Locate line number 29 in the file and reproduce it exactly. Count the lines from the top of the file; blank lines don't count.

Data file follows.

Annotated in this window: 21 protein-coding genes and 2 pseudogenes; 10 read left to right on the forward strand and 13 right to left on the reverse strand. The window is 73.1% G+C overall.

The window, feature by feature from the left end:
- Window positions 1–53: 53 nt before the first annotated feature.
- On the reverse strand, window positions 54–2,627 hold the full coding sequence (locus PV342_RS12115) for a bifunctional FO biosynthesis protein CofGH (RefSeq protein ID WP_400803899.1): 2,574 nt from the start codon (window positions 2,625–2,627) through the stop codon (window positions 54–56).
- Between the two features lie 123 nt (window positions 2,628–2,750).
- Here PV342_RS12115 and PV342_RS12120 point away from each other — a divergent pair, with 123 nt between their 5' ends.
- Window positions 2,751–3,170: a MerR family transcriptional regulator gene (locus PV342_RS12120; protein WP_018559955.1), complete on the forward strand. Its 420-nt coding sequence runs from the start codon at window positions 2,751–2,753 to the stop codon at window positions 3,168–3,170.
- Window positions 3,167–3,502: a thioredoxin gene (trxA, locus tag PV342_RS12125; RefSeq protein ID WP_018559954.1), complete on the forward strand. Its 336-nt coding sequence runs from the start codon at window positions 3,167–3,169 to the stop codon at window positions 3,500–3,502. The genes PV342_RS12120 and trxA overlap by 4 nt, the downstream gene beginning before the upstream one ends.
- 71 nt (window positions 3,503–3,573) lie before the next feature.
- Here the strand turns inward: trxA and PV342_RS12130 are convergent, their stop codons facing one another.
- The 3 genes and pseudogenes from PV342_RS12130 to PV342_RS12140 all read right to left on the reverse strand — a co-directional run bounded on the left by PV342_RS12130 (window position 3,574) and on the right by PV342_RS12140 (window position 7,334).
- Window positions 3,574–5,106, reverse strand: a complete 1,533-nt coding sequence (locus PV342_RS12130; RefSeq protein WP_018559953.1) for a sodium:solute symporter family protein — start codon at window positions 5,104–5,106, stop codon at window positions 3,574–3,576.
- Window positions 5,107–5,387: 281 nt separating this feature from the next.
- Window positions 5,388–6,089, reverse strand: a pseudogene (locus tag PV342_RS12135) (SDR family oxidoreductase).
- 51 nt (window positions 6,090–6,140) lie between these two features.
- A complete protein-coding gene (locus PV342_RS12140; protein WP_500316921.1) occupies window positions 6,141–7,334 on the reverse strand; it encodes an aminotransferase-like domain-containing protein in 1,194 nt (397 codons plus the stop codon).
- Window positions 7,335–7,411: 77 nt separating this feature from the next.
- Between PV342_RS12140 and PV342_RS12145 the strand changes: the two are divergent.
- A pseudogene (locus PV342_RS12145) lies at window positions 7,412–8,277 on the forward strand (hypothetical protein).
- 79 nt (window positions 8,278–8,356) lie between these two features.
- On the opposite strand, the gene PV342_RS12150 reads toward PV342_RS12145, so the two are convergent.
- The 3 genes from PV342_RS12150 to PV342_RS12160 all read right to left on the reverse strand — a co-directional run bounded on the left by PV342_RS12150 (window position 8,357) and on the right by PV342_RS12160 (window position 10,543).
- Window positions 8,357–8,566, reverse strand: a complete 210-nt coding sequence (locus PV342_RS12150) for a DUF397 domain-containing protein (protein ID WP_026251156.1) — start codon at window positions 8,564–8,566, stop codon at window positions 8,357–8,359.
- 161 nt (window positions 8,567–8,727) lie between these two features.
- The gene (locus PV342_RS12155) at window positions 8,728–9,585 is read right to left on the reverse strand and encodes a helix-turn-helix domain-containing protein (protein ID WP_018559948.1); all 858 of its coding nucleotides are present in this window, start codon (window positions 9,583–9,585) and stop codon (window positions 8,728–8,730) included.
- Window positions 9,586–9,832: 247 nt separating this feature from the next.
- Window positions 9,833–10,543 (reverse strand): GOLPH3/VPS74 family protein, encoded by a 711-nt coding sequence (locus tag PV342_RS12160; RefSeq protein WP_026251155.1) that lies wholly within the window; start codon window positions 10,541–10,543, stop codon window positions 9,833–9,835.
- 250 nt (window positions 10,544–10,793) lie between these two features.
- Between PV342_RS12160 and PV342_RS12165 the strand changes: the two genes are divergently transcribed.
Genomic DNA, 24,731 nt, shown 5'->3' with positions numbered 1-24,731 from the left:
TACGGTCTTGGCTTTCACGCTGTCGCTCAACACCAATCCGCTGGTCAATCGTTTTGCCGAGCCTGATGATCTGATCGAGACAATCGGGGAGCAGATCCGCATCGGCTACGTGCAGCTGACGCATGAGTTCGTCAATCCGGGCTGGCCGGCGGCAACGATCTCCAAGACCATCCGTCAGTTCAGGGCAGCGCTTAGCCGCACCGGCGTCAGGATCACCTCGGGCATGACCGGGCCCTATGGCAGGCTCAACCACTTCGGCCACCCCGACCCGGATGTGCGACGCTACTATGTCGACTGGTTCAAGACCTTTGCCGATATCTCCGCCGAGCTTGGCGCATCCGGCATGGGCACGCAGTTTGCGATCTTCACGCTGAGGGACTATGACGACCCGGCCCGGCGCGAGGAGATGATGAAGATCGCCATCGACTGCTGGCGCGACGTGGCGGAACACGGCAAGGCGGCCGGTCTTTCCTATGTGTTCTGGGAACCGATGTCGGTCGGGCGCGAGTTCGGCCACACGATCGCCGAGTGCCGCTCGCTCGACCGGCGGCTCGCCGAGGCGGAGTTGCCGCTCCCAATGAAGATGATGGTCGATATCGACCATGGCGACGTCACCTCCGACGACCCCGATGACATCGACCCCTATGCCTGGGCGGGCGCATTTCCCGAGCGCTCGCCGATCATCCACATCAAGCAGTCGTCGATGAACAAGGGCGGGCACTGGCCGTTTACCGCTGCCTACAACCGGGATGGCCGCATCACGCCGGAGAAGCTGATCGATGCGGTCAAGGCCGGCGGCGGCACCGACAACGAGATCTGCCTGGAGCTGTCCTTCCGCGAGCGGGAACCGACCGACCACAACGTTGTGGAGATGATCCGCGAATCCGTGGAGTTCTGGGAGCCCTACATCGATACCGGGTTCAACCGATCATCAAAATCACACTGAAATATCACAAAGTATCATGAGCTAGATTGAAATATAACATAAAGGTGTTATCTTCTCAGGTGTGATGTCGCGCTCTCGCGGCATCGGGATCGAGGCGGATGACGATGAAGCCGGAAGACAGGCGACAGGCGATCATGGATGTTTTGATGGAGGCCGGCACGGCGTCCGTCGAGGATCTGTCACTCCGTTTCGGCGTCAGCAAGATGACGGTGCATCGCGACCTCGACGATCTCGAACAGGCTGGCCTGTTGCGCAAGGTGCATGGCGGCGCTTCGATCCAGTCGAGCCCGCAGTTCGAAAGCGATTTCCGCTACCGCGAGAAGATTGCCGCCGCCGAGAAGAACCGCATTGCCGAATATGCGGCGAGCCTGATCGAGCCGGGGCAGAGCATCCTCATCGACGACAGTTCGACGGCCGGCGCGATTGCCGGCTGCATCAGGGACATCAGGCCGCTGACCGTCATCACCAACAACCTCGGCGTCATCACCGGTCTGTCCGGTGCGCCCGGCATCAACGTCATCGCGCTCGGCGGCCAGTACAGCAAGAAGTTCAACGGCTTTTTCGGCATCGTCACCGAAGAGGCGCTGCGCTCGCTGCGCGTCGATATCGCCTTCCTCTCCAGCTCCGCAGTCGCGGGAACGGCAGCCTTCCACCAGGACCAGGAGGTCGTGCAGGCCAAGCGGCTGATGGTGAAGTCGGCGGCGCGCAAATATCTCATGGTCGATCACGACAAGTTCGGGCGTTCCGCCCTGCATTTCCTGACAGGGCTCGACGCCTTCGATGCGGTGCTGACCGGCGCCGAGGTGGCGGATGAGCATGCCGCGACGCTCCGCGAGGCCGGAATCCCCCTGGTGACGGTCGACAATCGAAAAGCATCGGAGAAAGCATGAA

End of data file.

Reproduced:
- Between PV342_RS12160 and PV342_RS12165 the strand changes: the two genes are divergently transcribed.